Base Card Design -
Panini goes with the classic white-themed look that worked so well for them in many of their releases. These base cards are a bit busy, but everything on them comes together well as none of the elements on it are distracting. With a name like Crusade, people expect something with a medieval theme, and that is exactly what collectors get with the product. Crusade is a bit like a tone downed Crown Royale. This product doesn't have the flamboyant die-cut and excessive use of foil, but rather it goes down a much more subtle route to get a similar feel and effect. The base cards are well executed and are visually nice. My only issue with the base cards is that they feel a bit out of place when opening the packs. You actually won't find many base cards in the product... they are outnumbered by the Crusade inserts and other hits in the packs. Compared to those other cards, these thin base cards seem like 'toss-ins'. If these base cards were printed on thicker stock they would have held up better against the other cards included.
The back of the base cards has a strong design. Like the front, the back has a lot going on, but the designers at Panini have gotten it so that nothing on the card distracts - which is hard to do! I am a big fan of the upper half of the card containing the team logo and player photo. The use of team colors for highlights where the card number and stats are is also appreciated. These Crusade card backs impress me - strong effort here Panini!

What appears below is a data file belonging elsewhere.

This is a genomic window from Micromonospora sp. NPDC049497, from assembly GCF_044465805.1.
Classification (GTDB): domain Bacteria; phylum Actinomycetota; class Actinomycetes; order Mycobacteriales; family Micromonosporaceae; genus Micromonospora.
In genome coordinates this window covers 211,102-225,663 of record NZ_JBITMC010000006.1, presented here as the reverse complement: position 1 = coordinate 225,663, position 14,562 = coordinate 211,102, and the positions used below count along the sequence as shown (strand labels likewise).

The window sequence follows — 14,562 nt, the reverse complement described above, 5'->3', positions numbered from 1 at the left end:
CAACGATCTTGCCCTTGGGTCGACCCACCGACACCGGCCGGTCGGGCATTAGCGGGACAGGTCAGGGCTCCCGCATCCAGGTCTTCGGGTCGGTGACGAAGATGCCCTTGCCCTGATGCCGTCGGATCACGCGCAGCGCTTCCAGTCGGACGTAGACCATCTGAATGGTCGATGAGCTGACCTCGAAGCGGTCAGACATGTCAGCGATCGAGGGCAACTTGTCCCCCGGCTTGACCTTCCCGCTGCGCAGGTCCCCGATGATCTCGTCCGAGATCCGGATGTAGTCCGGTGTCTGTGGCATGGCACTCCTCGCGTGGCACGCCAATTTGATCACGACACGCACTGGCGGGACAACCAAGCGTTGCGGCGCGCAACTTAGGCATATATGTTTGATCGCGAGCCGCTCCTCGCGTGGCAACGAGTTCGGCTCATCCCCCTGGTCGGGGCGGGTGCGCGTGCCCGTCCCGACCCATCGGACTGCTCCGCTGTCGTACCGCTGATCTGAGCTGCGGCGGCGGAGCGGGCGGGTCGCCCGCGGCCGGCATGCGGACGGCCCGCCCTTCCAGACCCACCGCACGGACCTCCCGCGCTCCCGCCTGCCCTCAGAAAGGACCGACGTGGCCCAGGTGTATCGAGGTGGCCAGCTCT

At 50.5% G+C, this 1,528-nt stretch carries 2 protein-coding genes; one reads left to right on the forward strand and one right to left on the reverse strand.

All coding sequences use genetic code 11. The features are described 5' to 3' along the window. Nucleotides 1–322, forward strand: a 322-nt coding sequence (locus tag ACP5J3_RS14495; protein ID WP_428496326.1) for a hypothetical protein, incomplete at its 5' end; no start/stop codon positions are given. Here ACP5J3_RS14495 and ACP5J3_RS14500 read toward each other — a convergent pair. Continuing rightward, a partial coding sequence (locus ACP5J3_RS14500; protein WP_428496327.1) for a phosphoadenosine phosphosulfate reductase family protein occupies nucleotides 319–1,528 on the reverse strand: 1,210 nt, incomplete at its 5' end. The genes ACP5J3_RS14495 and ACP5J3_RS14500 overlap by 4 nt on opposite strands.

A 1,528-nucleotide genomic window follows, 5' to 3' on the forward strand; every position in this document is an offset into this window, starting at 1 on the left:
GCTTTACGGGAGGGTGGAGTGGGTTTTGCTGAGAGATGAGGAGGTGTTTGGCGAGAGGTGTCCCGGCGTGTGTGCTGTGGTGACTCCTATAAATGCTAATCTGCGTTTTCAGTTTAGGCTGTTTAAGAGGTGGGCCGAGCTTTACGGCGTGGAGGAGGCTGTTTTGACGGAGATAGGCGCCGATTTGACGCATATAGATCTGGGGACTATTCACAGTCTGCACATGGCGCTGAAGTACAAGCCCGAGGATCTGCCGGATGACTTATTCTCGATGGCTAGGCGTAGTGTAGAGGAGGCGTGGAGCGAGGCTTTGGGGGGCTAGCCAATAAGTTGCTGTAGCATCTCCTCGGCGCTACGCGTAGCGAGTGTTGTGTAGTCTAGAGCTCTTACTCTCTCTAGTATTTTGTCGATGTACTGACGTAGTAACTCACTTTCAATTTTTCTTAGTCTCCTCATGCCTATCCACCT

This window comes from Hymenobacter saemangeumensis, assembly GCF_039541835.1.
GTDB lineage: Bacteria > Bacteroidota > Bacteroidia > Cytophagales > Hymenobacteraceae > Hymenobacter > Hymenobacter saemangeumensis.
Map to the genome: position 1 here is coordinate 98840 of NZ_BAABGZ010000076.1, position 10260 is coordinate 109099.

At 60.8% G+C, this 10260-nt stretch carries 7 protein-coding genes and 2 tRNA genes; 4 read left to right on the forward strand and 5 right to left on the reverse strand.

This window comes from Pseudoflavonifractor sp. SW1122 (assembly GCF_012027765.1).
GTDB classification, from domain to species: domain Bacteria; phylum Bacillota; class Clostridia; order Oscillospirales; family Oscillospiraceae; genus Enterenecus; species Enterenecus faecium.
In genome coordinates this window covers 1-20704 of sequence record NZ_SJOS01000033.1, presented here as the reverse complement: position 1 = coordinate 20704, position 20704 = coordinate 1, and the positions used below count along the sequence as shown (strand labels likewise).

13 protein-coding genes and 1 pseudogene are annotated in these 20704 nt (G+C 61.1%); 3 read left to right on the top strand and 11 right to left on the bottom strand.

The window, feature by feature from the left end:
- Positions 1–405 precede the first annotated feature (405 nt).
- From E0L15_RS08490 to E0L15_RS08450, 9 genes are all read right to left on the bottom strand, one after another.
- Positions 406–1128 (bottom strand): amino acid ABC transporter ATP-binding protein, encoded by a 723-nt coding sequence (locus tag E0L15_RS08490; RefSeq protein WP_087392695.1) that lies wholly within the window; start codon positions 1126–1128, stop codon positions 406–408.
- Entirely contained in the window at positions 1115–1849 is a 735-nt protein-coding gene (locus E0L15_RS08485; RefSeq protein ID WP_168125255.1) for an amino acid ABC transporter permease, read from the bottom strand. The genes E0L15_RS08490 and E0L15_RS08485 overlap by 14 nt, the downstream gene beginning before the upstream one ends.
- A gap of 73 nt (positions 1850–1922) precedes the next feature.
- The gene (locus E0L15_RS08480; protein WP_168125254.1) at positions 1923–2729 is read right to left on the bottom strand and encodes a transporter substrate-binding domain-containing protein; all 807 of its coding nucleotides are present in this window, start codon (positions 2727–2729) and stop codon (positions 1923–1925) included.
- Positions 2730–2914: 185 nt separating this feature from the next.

The rookie cards in Crusades don't get much special treatment. They are simply given the standard rookie card logo in the upper corner and flip-flop the Crusade logo and player name. Collectors will find the the player's college stats on the back. The rookie cards come in the middle of the Crusades base set, and retired player cards follow the rookie cards to round it all out.
Base Card Design Score:
I found it curious of Panini to dramatically alter the format of Crusade. I guess by doing so, it is now a more affordable product for people to get their hands on. Rather than six hits like last year, this year collectors will find just two - one autograph and one memorabilia card. The insert card count has risen by quite a bit though. It looks like Panini is banking on the Crusade insert cards to really carry this brand.
These foil Crusade inserts are what this product is all about. You'll find three of these per pack, usually a couple standard blue versions like this Ben McLemore above, and a numbered parallel as a third card. These cards have are thick, etched foil cards with a rainbow shimmer. Panini could have just had these cards be the base cards and gotten rid of the main thin-stocked base card set. I think many collectors would have been ok with that, but perhaps Panini wanted to keep these cards as an 'insert', which is why they were so popular in the past.